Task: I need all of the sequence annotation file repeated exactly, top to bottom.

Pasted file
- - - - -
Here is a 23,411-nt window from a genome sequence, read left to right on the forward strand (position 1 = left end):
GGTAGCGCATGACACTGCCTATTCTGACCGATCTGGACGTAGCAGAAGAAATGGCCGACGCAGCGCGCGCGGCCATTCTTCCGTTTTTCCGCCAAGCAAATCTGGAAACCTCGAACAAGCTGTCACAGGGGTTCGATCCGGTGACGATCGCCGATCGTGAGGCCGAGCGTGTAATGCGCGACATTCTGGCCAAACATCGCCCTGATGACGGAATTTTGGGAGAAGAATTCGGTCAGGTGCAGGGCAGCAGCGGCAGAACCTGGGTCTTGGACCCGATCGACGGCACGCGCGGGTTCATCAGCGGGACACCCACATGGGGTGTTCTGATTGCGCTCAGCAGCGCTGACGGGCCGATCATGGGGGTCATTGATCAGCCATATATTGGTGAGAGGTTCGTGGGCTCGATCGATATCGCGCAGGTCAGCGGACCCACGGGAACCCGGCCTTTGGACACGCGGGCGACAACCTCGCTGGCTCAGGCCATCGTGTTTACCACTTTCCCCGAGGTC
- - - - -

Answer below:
Here is a 23,411-nt window from a genome sequence, read left to right on the forward strand (position 1 = left end):
GGTAGCGCATGACACTGCCTATTCTGACCGATCTGGACGTAGCAGAAGAAATGGCCGACGCAGCGCGCGCGGCCATTCTTCCGTTTTTCCGCCAAGCAAATCTGGAAACCTCGAACAAGCTGTCACAGGGGTTCGATCCGGTGACGATCGCCGATCGTGAGGCCGAGCGTGTAATGCGCGACATTCTGGCCAAACATCGCCCTGATGACGGAATTTTGGGAGAAGAATTCGGTCAGGTGCAGGGCAGCAGCGGCAGAACCTGGGTCTTGGACCCGATCGACGGCACGCGCGGGTTCATCAGCGGGACACCCACATGGGGTGTTCTGATTGCGCTCAGCAGCGCTGACGGGCCGATCATGGGGGTCATTGATCAGCCATATATTGGTGAGAGGTTCGTGGGCTCGATCGATATCGCGCAGGTCAGCGGACCCACGGGAACCCGGCCTTTGGACACGCGGGCGACAACCTCGCTGGCTCAGGCCATCGTGTTTACCACTTTCCCCGAGGTC